The most popular piece I’ve published in 40 years of writing these Letters was entitled, “Rich Man, Poor Man.” I have had dozens of requests to run this piece again or for permission to reprint it for various business organizations.
Making money entails a lot more than predicting which way the stock or bond markets are heading or trying to figure which stock or fund will double over the next few years. For the great majority of investors, making money requires a plan, self-discipline and desire. I say, “for the great majority of people” because if you’re a Steven Spielberg or a Bill Gates you don’t have to know about the Dow or the markets or about yields or price/earnings ratios. You’re a phenomenon in your own field, and you’re going to make big money as a by-product of your talent and ability. But this kind of genius is rare.
For the average investor, you and me, we’re not geniuses so we have to have a financial plan. In view of this, I offer below a few items that we must be aware of if we are serious about making money.
Rule 1: Compounding: One of the most important lessons for living in the modern world is that to survive you’ve got to have money. But to live (survive) happily, you must have love, health (mental and physical), freedom, intellectual stimulation — and money. When I taught my kids about money, the first thing I taught them was the use of the “money bible.”
What’s the money bible? Simple, it’s a volume of the compounding interest tables.
Compounding is the royal road to riches. Compounding is the safe road, the sure road, and fortunately, anybody can do it. To compound successfully you need the following: perseverance in order to keep you firmly on the savings path. You need intelligence in order to understand what you are doing and why. And you need a knowledge of the mathematics tables in order to comprehend the amazing rewards that will come to you if you faithfully follow the compounding road. And, of course, you need time, time to allow the power of compounding to work for you. Remember, compounding only works through time.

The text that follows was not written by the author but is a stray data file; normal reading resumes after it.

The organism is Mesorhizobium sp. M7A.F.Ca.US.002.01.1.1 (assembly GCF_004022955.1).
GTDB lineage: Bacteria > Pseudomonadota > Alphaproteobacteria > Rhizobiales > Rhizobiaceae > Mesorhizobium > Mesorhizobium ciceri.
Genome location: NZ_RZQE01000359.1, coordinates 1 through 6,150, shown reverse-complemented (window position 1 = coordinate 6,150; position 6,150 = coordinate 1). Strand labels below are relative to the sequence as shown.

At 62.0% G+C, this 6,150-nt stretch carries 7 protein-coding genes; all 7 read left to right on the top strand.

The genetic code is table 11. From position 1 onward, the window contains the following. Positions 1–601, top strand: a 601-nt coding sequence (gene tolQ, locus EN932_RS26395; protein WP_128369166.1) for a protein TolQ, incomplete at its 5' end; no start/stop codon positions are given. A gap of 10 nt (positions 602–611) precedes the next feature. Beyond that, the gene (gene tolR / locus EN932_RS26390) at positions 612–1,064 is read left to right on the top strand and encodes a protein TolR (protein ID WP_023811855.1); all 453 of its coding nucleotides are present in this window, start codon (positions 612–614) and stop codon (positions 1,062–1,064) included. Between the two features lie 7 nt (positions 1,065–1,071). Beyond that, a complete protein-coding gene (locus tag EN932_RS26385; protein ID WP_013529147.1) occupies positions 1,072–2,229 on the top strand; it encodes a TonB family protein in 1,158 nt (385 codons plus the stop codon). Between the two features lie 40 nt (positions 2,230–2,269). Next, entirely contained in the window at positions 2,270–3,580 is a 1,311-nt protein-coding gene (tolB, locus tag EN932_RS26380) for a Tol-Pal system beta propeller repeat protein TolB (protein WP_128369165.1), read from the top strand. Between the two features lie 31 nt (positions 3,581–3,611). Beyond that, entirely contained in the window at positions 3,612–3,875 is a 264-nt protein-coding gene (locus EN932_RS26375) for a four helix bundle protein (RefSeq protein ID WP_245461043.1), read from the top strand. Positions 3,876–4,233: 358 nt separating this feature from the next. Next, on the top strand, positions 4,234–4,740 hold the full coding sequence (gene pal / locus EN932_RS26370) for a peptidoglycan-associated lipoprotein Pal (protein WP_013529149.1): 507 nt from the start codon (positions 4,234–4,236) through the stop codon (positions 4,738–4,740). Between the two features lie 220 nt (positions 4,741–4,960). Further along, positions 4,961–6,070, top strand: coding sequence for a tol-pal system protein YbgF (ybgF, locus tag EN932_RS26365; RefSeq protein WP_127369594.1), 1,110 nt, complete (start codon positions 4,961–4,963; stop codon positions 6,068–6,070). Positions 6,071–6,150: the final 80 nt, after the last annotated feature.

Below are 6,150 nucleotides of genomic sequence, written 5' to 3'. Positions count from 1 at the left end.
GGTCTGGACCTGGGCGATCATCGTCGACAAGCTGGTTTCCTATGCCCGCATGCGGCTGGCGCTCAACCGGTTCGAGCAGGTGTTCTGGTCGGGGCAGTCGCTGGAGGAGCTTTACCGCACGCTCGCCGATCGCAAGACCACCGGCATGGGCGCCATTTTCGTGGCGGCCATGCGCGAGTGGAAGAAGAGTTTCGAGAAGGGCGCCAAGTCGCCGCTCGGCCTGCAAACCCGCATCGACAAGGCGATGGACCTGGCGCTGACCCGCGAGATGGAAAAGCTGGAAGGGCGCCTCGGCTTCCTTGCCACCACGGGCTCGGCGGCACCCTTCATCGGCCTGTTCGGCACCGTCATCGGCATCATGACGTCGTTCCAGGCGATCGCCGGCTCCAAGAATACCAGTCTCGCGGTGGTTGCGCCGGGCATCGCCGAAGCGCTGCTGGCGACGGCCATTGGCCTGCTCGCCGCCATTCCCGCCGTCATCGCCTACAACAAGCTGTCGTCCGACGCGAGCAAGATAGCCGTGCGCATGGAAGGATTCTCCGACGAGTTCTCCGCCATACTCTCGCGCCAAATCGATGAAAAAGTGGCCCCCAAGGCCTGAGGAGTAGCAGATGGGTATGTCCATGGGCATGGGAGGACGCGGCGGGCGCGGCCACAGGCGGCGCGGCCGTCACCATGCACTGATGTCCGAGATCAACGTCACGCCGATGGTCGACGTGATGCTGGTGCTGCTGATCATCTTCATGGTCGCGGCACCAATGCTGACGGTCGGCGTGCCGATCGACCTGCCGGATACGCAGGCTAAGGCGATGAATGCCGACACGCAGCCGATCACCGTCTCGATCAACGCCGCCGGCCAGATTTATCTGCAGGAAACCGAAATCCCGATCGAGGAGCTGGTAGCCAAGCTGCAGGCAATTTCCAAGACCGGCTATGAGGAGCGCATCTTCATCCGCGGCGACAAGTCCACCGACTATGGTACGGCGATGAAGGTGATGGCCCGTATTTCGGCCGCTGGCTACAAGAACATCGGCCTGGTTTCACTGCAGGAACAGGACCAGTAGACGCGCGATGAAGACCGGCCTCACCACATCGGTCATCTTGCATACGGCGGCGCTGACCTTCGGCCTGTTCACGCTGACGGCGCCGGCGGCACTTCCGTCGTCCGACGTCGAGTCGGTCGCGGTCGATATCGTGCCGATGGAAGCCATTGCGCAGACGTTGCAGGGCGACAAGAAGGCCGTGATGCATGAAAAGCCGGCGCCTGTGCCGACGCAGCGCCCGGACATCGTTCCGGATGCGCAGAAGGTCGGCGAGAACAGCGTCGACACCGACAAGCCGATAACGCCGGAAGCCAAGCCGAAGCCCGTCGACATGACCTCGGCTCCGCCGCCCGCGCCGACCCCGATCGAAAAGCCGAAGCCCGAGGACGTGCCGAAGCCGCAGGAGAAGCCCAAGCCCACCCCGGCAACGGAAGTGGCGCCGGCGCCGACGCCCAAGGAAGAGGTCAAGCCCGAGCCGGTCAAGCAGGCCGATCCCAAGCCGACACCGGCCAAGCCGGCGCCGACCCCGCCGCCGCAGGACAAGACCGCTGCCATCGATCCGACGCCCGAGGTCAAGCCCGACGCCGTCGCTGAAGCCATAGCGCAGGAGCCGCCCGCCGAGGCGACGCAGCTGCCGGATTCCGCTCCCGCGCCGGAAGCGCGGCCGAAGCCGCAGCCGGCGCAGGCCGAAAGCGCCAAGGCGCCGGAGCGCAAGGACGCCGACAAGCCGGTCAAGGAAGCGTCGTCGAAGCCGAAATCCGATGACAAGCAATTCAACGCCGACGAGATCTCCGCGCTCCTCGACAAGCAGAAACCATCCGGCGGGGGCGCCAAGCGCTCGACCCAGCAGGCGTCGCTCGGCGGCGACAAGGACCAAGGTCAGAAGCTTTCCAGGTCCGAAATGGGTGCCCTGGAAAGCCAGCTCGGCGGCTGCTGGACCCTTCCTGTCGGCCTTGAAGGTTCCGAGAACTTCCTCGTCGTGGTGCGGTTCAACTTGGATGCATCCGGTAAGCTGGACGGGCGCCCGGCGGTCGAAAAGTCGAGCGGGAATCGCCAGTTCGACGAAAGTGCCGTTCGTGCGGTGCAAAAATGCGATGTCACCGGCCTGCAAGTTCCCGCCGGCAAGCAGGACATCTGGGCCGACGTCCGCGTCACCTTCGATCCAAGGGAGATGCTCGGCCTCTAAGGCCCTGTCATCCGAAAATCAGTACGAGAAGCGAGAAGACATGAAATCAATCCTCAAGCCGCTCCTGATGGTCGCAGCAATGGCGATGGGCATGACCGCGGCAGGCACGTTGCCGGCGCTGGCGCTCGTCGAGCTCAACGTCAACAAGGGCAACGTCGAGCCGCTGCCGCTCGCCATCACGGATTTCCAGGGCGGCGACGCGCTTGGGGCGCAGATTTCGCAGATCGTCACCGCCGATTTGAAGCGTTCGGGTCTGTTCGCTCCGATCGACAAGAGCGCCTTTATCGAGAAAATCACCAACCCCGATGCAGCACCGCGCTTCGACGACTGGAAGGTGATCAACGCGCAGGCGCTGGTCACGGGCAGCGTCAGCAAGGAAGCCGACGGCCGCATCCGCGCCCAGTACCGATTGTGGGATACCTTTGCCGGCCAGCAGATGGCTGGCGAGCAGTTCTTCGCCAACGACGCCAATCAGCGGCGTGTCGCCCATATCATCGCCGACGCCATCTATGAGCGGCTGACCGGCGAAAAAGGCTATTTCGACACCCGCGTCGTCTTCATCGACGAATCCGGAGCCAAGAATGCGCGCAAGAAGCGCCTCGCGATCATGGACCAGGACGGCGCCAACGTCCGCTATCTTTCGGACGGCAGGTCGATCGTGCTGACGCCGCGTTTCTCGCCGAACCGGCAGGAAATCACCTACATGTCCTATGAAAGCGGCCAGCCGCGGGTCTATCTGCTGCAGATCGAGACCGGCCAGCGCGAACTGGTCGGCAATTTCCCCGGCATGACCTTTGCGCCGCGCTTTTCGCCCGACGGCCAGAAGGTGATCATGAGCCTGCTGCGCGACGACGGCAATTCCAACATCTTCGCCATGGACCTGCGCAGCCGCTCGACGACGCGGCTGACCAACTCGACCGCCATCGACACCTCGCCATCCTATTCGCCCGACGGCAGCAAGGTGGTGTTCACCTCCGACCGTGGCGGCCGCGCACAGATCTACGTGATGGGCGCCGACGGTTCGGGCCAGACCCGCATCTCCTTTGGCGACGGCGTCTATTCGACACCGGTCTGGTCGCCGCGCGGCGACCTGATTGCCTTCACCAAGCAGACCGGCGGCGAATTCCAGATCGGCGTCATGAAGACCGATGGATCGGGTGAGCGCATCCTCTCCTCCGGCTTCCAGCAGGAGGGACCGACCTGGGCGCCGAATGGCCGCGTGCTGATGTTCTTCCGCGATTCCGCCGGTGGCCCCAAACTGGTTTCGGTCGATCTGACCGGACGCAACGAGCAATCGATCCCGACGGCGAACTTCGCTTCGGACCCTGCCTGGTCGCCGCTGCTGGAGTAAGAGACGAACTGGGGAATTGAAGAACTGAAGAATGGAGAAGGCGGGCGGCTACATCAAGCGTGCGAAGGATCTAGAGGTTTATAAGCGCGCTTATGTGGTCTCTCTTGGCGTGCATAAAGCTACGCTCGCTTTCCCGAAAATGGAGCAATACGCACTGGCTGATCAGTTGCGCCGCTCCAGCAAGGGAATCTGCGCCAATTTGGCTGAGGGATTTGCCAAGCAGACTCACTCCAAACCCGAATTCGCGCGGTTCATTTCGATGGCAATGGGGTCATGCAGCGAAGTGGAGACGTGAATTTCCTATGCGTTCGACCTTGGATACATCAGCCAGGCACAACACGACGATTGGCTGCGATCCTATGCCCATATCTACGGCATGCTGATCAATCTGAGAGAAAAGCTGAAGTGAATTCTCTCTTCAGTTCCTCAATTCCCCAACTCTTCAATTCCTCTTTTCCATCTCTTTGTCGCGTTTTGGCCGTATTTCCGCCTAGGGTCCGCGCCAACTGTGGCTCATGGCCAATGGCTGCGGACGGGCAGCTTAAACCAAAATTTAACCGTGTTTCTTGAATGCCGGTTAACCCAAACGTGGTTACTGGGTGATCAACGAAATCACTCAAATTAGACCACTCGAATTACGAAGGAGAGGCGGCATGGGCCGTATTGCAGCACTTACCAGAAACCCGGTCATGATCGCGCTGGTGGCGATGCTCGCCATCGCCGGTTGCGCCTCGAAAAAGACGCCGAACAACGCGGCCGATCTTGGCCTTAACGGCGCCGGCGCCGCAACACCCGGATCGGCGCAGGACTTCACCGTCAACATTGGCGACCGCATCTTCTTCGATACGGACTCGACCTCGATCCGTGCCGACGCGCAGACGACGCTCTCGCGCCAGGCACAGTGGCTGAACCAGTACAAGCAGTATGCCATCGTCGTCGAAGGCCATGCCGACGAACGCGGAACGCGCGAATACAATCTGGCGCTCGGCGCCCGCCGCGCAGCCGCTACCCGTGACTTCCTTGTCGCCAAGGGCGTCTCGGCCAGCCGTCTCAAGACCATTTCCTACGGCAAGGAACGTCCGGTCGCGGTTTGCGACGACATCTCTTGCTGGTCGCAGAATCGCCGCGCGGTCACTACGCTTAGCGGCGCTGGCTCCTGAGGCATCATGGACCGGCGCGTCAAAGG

But there are two catches in the compounding process. The first is obvious – compounding may involve sacrifice (you can’t spend it and still save it). Second, compounding is boring — b-o-r-i-n-g. Or I should say it’s boring until (after seven or eight years) the money starts to pour in. Then, believe me, compounding becomes very interesting. In fact, it becomes downright fascinating!
In order to emphasize the power of compounding, I am including this extraordinary study, courtesy of Market Logic, of Ft. Lauderdale, FL 33306. In this study we assume that investor (B) opens an IRA at age 19. For seven consecutive periods he puts $2,000 in his IRA at an average growth rate of 10% (7% interest plus growth). After seven years this fellow makes NO MORE contributions — he’s finished.
A second investor (A) makes no contributions until age 26 (this is the age when investor B was finished with his contributions). Then A continues faithfully to contribute $2,000 every year until he’s 65 (at the same theoretical 10% rate).
Now study the incredible results. B, who made his contributions earlier and who made only seven contributions, ends up with MORE money than A, who made 40 contributions but at a LATER TIME. The difference in the two is that B had seven more early years of compounding than A. Those seven early years were worth more than all of A’s 33 additional contributions.
This is a study that I suggest you show to your kids. It’s a study I’ve lived by, and I can tell you, “It works.” You can work your compounding with muni-bonds, with a good money market fund, with T-bills or say with five-year T-notes.
Rule 2: DON’T LOSE MONEY: This may sound naive, but believe me it isn’t. If you want to be wealthy, you must not lose money, or I should say must not lose BIG money. Absurd rule, silly rule? Maybe, but MOST PEOPLE LOSE MONEY in disastrous investments, gambling, rotten business deals, greed, poor timing. Yes, after almost five decades of investing and talking to investors, I can tell you that most people definitely DO lose money, lose big time — in the stock market, in options and futures, in real estate, in bad loans, in mindless gambling, and in their own business.